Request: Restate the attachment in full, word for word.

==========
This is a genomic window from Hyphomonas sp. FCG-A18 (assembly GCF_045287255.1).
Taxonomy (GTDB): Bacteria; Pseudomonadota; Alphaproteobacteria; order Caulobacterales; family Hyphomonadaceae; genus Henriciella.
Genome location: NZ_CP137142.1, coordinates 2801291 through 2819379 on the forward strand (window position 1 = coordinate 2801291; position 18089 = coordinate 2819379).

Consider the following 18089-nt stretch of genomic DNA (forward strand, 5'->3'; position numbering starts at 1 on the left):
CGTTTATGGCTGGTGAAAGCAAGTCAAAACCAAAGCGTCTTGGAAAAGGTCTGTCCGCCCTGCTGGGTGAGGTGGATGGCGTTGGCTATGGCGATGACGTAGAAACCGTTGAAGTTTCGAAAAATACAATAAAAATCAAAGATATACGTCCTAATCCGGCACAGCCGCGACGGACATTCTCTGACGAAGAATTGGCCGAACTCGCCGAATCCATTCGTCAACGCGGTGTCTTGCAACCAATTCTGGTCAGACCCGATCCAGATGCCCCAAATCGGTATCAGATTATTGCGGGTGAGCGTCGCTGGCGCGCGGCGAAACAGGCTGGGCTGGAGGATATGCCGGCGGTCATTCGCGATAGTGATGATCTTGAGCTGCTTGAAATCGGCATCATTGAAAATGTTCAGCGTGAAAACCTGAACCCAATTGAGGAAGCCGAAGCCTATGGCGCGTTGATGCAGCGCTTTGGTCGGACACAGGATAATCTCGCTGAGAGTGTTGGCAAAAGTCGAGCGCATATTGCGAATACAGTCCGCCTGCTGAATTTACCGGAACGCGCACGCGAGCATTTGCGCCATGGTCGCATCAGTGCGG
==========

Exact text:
This is a genomic window from Hyphomonas sp. FCG-A18 (assembly GCF_045287255.1).
Taxonomy (GTDB): Bacteria; Pseudomonadota; Alphaproteobacteria; order Caulobacterales; family Hyphomonadaceae; genus Henriciella.
Genome location: NZ_CP137142.1, coordinates 2801291 through 2819379 on the forward strand (window position 1 = coordinate 2801291; position 18089 = coordinate 2819379).

Consider the following 18089-nt stretch of genomic DNA (forward strand, 5'->3'; position numbering starts at 1 on the left):
CGTTTATGGCTGGTGAAAGCAAGTCAAAACCAAAGCGTCTTGGAAAAGGTCTGTCCGCCCTGCTGGGTGAGGTGGATGGCGTTGGCTATGGCGATGACGTAGAAACCGTTGAAGTTTCGAAAAATACAATAAAAATCAAAGATATACGTCCTAATCCGGCACAGCCGCGACGGACATTCTCTGACGAAGAATTGGCCGAACTCGCCGAATCCATTCGTCAACGCGGTGTCTTGCAACCAATTCTGGTCAGACCCGATCCAGATGCCCCAAATCGGTATCAGATTATTGCGGGTGAGCGTCGCTGGCGCGCGGCGAAACAGGCTGGGCTGGAGGATATGCCGGCGGTCATTCGCGATAGTGATGATCTTGAGCTGCTTGAAATCGGCATCATTGAAAATGTTCAGCGTGAAAACCTGAACCCAATTGAGGAAGCCGAAGCCTATGGCGCGTTGATGCAGCGCTTTGGTCGGACACAGGATAATCTCGCTGAGAGTGTTGGCAAAAGTCGAGCGCATATTGCGAATACAGTCCGCCTGCTGAATTTACCGGAACGCGCACGCGAGCATTTGCGCCATGGTCGCATCAGTGCGG